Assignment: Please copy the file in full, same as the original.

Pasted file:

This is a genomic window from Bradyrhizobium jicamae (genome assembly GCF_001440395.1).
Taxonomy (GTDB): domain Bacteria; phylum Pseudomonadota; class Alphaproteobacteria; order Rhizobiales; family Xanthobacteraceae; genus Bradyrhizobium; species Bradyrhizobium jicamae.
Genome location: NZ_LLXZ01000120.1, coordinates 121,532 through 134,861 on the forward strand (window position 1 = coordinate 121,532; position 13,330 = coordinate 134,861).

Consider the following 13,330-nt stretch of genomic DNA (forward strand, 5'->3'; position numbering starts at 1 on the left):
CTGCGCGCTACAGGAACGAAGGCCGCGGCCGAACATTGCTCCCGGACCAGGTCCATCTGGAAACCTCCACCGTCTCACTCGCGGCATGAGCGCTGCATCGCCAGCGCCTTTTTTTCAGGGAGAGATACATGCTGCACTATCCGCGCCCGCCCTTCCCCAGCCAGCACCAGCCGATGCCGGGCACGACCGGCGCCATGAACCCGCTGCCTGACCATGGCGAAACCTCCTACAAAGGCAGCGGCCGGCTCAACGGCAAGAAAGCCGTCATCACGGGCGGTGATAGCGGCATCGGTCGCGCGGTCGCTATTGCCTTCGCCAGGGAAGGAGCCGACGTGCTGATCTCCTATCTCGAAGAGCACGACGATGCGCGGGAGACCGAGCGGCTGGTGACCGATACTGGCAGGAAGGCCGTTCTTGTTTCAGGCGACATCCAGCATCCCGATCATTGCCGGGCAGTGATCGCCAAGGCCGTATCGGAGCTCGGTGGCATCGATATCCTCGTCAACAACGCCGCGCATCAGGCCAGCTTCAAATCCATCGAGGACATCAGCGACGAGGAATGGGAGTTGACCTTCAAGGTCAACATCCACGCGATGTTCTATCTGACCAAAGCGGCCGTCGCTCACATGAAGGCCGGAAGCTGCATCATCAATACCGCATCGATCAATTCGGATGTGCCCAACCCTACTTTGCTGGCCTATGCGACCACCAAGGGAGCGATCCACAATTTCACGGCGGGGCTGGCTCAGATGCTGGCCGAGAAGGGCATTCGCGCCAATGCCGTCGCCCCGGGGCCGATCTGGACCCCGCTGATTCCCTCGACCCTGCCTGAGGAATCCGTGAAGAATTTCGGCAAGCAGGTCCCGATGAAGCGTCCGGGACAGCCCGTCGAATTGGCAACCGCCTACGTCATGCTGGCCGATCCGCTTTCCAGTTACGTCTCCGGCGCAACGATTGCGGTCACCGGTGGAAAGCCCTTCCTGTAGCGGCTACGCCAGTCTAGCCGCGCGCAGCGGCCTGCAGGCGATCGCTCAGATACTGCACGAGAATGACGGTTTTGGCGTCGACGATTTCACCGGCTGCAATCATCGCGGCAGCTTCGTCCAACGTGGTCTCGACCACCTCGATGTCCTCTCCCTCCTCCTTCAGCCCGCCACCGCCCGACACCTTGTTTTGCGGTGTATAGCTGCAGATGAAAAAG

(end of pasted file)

This is a genomic window from Bradyrhizobium jicamae (genome assembly GCF_001440395.1).
Taxonomy (GTDB): domain Bacteria; phylum Pseudomonadota; class Alphaproteobacteria; order Rhizobiales; family Xanthobacteraceae; genus Bradyrhizobium; species Bradyrhizobium jicamae.
Genome location: NZ_LLXZ01000120.1, coordinates 121,532 through 134,861 on the forward strand (window position 1 = coordinate 121,532; position 13,330 = coordinate 134,861).

Consider the following 13,330-nt stretch of genomic DNA (forward strand, 5'->3'; position numbering starts at 1 on the left):
CTGCGCGCTACAGGAACGAAGGCCGCGGCCGAACATTGCTCCCGGACCAGGTCCATCTGGAAACCTCCACCGTCTCACTCGCGGCATGAGCGCTGCATCGCCAGCGCCTTTTTTTCAGGGAGAGATACATGCTGCACTATCCGCGCCCGCCCTTCCCCAGCCAGCACCAGCCGATGCCGGGCACGACCGGCGCCATGAACCCGCTGCCTGACCATGGCGAAACCTCCTACAAAGGCAGCGGCCGGCTCAACGGCAAGAAAGCCGTCATCACGGGCGGTGATAGCGGCATCGGTCGCGCGGTCGCTATTGCCTTCGCCAGGGAAGGAGCCGACGTGCTGATCTCCTATCTCGAAGAGCACGACGATGCGCGGGAGACCGAGCGGCTGGTGACCGATACTGGCAGGAAGGCCGTTCTTGTTTCAGGCGACATCCAGCATCCCGATCATTGCCGGGCAGTGATCGCCAAGGCCGTATCGGAGCTCGGTGGCATCGATATCCTCGTCAACAACGCCGCGCATCAGGCCAGCTTCAAATCCATCGAGGACATCAGCGACGAGGAATGGGAGTTGACCTTCAAGGTCAACATCCACGCGATGTTCTATCTGACCAAAGCGGCCGTCGCTCACATGAAGGCCGGAAGCTGCATCATCAATACCGCATCGATCAATTCGGATGTGCCCAACCCTACTTTGCTGGCCTATGCGACCACCAAGGGAGCGATCCACAATTTCACGGCGGGGCTGGCTCAGATGCTGGCCGAGAAGGGCATTCGCGCCAATGCCGTCGCCCCGGGGCCGATCTGGACCCCGCTGATTCCCTCGACCCTGCCTGAGGAATCCGTGAAGAATTTCGGCAAGCAGGTCCCGATGAAGCGTCCGGGACAGCCCGTCGAATTGGCAACCGCCTACGTCATGCTGGCCGATCCGCTTTCCAGTTACGTCTCCGGCGCAACGATTGCGGTCACCGGTGGAAAGCCCTTCCTGTAGCGGCTACGCCAGTCTAGCCGCGCGCAGCGGCCTGCAGGCGATCGCTCAGATACTGCACGAGAATGACGGTTTTGGCGTCGACGATTTCACCGGCTGCAATCATCGCGGCAGCTTCGTCCAACGTGGTCTCGACCACCTCGATGTCCTCTCCCTCCTCCTTCAGCCCGCCACCGCCCGACACCTTGTTTTGCGGTGTATAGCTGCAGATGAAAAAG